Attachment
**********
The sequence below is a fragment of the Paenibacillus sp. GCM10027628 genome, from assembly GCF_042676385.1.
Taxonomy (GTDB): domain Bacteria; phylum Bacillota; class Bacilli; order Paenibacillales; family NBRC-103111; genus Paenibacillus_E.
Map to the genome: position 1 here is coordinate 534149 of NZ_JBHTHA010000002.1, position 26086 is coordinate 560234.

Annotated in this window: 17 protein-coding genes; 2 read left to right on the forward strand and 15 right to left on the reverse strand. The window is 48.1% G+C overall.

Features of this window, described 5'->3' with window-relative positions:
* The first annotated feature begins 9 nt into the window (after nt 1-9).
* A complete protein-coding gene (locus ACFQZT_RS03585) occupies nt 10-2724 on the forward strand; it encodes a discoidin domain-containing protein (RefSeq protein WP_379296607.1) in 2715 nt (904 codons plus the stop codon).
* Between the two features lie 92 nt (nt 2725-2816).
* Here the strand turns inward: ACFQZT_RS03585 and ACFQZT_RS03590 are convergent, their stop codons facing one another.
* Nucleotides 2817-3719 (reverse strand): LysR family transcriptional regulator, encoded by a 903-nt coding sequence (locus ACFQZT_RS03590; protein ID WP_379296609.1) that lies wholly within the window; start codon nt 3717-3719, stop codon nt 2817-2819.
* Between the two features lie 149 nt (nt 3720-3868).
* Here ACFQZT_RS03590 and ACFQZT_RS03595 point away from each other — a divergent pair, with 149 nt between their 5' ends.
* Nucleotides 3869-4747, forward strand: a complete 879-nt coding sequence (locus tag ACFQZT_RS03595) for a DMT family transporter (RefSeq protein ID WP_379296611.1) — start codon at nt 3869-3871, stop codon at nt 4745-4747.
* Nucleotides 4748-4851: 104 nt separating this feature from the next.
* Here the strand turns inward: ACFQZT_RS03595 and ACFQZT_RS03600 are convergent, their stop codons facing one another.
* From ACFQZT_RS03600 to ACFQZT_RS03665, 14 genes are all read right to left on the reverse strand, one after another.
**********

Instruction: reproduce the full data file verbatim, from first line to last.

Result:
The sequence below is a fragment of the Paenibacillus sp. GCM10027628 genome, from assembly GCF_042676385.1.
Taxonomy (GTDB): domain Bacteria; phylum Bacillota; class Bacilli; order Paenibacillales; family NBRC-103111; genus Paenibacillus_E.
Map to the genome: position 1 here is coordinate 534149 of NZ_JBHTHA010000002.1, position 26086 is coordinate 560234.

Annotated in this window: 17 protein-coding genes; 2 read left to right on the forward strand and 15 right to left on the reverse strand. The window is 48.1% G+C overall.

Features of this window, described 5'->3' with window-relative positions:
* The first annotated feature begins 9 nt into the window (after nt 1-9).
* A complete protein-coding gene (locus ACFQZT_RS03585) occupies nt 10-2724 on the forward strand; it encodes a discoidin domain-containing protein (RefSeq protein WP_379296607.1) in 2715 nt (904 codons plus the stop codon).
* Between the two features lie 92 nt (nt 2725-2816).
* Here the strand turns inward: ACFQZT_RS03585 and ACFQZT_RS03590 are convergent, their stop codons facing one another.
* Nucleotides 2817-3719 (reverse strand): LysR family transcriptional regulator, encoded by a 903-nt coding sequence (locus ACFQZT_RS03590; protein ID WP_379296609.1) that lies wholly within the window; start codon nt 3717-3719, stop codon nt 2817-2819.
* Between the two features lie 149 nt (nt 3720-3868).
* Here ACFQZT_RS03590 and ACFQZT_RS03595 point away from each other — a divergent pair, with 149 nt between their 5' ends.
* Nucleotides 3869-4747, forward strand: a complete 879-nt coding sequence (locus tag ACFQZT_RS03595) for a DMT family transporter (RefSeq protein ID WP_379296611.1) — start codon at nt 3869-3871, stop codon at nt 4745-4747.
* Nucleotides 4748-4851: 104 nt separating this feature from the next.
* Here the strand turns inward: ACFQZT_RS03595 and ACFQZT_RS03600 are convergent, their stop codons facing one another.
* From ACFQZT_RS03600 to ACFQZT_RS03665, 14 genes are all read right to left on the reverse strand, one after another.